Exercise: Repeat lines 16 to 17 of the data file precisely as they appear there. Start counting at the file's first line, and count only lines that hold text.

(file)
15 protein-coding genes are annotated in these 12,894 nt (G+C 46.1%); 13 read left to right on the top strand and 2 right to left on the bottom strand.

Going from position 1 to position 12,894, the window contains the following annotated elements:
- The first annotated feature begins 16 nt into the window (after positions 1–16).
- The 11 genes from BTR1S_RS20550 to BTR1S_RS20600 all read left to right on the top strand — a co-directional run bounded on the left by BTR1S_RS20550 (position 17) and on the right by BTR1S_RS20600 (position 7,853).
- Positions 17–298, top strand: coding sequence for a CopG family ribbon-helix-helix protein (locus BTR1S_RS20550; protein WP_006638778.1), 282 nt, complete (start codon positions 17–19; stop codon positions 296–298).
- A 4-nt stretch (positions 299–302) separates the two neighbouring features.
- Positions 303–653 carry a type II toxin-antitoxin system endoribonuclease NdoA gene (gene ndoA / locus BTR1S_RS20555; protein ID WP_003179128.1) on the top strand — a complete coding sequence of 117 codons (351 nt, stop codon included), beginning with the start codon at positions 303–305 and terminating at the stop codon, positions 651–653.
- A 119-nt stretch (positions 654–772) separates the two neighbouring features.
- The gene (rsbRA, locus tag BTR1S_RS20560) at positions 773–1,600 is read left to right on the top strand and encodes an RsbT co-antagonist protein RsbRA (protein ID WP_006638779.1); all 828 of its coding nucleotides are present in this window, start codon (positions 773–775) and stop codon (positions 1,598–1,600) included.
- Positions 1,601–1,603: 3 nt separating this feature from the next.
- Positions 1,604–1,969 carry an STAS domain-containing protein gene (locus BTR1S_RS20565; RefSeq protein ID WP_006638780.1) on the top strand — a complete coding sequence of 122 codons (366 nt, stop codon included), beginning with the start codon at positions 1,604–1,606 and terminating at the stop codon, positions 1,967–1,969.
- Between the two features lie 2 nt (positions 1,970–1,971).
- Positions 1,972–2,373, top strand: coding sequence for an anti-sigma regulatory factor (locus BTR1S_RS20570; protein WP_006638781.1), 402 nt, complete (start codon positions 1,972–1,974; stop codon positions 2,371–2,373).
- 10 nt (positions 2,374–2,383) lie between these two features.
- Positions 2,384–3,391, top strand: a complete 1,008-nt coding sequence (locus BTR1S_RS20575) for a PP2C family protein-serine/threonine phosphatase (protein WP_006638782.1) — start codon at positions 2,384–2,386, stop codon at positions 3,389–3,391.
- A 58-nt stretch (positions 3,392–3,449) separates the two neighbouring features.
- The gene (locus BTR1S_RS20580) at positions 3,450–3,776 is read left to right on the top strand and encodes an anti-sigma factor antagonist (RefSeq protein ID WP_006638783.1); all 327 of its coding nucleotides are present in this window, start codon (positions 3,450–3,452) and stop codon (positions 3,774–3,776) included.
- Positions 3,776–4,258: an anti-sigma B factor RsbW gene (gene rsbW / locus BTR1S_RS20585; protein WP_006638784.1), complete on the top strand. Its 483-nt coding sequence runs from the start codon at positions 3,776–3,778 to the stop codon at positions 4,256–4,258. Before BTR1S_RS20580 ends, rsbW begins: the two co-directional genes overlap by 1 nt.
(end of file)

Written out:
- A 58-nt stretch (positions 3,392–3,449) separates the two neighbouring features.
- The gene (locus BTR1S_RS20580) at positions 3,450–3,776 is read left to right on the top strand and encodes an anti-sigma factor antagonist (RefSeq protein ID WP_006638783.1); all 327 of its coding nucleotides are present in this window, start codon (positions 3,450–3,452) and stop codon (positions 3,774–3,776) included.